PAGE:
1. Are those essential activities carried out anywhere within the European Union?
    For NIS2, it is not where you are based, but where you carry out the activities. This is called ‘extraterritoriality’. So if you offer services that are considered essential activities anywhere in the European Union, then you have to comply with the new directive. Even if you do business with a non-European party that performs essential activities in the European Union!


What you need to arrange for NIS2

Can you answer ‘yes’ to one or more of these questions? Then you’ll need to roll up your sleeves. That is, if you don’t already have your security in order. What does that mean for your company? Take a look at the Guide to Cyber Security Measures from the Netherlands Cyber Security Centre (NCSC) or read this article on ‘how to prevent a cyber attack?’. That will certainly help you on your way. But at the very least, be sure to start off with the following basic measures:

  1. Install software updates as soon as they are offered;
  2. Ensure that each application and system generates sufficient log information (loginfo contains a record of all of the activities that take place in a network or application);
  3. Apply multi-factor authentication (2FA) where necessary;
  4. Determine who has access to data and services based on functions and roles. For example, establish role-based access control (RBAC);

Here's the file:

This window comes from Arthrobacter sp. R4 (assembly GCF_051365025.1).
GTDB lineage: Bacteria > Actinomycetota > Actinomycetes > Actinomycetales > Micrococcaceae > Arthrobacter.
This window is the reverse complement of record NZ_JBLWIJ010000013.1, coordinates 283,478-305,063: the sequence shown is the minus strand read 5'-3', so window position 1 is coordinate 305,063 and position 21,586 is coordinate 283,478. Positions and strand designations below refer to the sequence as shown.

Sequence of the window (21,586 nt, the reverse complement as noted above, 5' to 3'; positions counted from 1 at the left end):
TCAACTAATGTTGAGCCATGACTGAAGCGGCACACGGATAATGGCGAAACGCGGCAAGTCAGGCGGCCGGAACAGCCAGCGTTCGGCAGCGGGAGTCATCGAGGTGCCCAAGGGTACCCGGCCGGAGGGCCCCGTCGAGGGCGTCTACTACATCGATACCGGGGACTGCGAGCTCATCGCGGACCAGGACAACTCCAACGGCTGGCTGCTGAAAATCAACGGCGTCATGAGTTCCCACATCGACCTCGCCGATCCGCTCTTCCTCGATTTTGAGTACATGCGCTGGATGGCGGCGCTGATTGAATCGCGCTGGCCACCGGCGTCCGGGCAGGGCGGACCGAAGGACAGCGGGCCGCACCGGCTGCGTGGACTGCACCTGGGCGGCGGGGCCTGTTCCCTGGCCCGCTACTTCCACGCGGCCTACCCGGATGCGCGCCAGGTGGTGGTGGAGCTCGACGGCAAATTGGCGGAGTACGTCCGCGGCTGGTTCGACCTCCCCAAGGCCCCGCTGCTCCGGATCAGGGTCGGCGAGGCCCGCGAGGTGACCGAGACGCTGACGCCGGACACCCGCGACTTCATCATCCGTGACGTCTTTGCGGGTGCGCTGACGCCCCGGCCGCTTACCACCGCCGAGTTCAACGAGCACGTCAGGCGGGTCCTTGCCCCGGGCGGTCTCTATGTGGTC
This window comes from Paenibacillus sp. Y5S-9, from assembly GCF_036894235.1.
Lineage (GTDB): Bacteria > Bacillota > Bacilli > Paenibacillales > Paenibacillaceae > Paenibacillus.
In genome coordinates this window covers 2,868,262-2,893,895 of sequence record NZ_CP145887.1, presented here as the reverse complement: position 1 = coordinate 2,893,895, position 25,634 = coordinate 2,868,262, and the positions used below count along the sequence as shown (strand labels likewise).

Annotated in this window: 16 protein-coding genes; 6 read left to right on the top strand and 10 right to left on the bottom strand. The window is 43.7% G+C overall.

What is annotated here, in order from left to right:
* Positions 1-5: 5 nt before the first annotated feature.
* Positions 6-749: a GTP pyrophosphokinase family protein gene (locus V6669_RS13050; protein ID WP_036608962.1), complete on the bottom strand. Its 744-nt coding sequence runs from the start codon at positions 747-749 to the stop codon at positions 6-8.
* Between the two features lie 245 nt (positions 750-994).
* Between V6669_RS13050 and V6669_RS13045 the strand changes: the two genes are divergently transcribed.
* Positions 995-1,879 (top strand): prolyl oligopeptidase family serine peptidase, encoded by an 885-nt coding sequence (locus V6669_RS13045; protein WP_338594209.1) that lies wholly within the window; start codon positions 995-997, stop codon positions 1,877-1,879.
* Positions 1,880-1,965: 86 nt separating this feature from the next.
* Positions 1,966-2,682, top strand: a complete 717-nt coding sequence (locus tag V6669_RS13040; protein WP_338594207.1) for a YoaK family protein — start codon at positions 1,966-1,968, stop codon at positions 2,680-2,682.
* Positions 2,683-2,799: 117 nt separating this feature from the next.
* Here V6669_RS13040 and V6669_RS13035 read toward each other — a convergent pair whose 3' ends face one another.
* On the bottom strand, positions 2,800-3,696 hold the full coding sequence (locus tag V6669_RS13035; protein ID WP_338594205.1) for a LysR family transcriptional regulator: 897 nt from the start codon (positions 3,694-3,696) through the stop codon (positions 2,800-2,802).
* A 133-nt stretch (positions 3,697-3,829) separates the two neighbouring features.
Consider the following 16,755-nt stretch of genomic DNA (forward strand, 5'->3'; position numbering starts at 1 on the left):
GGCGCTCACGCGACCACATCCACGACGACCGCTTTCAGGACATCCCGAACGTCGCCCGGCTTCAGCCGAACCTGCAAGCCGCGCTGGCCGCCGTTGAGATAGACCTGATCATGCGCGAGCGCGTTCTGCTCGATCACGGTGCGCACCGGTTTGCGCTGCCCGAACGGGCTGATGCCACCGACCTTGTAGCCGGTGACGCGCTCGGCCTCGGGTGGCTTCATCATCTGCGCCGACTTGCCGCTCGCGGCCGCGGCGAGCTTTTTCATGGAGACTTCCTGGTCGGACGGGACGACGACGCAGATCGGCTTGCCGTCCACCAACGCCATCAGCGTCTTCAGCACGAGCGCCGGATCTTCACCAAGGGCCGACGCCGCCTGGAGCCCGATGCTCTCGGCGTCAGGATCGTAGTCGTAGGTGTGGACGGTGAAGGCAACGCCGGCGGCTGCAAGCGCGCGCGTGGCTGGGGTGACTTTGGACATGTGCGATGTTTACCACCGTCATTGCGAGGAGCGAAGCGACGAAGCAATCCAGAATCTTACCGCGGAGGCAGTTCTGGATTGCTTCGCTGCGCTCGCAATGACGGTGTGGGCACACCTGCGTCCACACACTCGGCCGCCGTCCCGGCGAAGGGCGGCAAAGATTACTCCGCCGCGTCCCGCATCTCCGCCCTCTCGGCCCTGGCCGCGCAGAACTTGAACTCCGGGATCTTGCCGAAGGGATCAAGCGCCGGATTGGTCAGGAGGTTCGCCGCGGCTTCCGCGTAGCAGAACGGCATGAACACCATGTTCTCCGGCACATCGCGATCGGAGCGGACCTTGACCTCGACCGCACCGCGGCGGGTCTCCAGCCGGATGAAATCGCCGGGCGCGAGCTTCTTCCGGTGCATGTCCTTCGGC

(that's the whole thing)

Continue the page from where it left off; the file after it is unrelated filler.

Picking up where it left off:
5. Network segmentation. If the company network consists of several different zones, it cannot simply be taken down;
  6. Check which devices and services can be accessed from the internet. Protect these with a firewall, anti-malware and a virus scanner;
  7. Encrypt any storage media such as USB sticks, external hard drives and company phones that contain sensitive company information;
  8. Back up systems on a regular basis and also be sure to test them.

You need to be able to demonstrate that the basic measures are in place in your organisation. Depending on the situation in your organisation, additional measures may also need to be taken.

Don’t wait. Act now!

NIS2 means you (might) have some work in store for you. Moreover, please don’t think that these fines will not be all that bad. The fines issued since the GDPR entered into force are not that bad either, right? They most certainly are. But enforcement of the GDPR is done based on an ex-post facto policy: control after serious suspicion of non-compliance by a company. NIS2 will soon be enforced based on an ex-ante policy. That means random checks will take place. So who knows, it might just be your turn next. Make sure that your systems are in order. Familiarise yourself with the subject and take action now – don’t wait for the new directive to come into force. And please do not hesitate to ask one of our cybersecurity specialists for advice. They’ve been around the block a few times.

Lucas Vousten | +31 (0)40 240 9516 |

Ties Meesters | +31 (0)40 240 9459 |